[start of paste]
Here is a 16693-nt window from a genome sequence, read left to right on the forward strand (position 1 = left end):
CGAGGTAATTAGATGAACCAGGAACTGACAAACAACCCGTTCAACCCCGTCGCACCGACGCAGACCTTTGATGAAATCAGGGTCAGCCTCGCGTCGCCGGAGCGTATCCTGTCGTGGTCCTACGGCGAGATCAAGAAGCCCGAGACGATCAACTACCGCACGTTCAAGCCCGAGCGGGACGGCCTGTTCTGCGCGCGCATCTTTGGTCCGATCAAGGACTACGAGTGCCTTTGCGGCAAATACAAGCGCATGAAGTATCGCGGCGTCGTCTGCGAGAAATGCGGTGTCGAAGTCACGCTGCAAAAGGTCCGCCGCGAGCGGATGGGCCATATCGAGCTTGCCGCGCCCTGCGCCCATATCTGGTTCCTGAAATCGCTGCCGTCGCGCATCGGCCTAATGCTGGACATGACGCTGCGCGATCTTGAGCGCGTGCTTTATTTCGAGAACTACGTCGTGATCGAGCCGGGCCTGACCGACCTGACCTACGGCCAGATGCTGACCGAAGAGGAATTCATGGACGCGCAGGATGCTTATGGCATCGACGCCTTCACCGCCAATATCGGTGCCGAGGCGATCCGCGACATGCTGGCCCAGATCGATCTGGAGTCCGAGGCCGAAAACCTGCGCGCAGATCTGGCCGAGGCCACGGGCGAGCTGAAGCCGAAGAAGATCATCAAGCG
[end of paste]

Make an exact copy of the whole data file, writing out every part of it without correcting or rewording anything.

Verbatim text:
Here is a 16693-nt window from a genome sequence, read left to right on the forward strand (position 1 = left end):
CGAGGTAATTAGATGAACCAGGAACTGACAAACAACCCGTTCAACCCCGTCGCACCGACGCAGACCTTTGATGAAATCAGGGTCAGCCTCGCGTCGCCGGAGCGTATCCTGTCGTGGTCCTACGGCGAGATCAAGAAGCCCGAGACGATCAACTACCGCACGTTCAAGCCCGAGCGGGACGGCCTGTTCTGCGCGCGCATCTTTGGTCCGATCAAGGACTACGAGTGCCTTTGCGGCAAATACAAGCGCATGAAGTATCGCGGCGTCGTCTGCGAGAAATGCGGTGTCGAAGTCACGCTGCAAAAGGTCCGCCGCGAGCGGATGGGCCATATCGAGCTTGCCGCGCCCTGCGCCCATATCTGGTTCCTGAAATCGCTGCCGTCGCGCATCGGCCTAATGCTGGACATGACGCTGCGCGATCTTGAGCGCGTGCTTTATTTCGAGAACTACGTCGTGATCGAGCCGGGCCTGACCGACCTGACCTACGGCCAGATGCTGACCGAAGAGGAATTCATGGACGCGCAGGATGCTTATGGCATCGACGCCTTCACCGCCAATATCGGTGCCGAGGCGATCCGCGACATGCTGGCCCAGATCGATCTGGAGTCCGAGGCCGAAAACCTGCGCGCAGATCTGGCCGAGGCCACGGGCGAGCTGAAGCCGAAGAAGATCATCAAGCG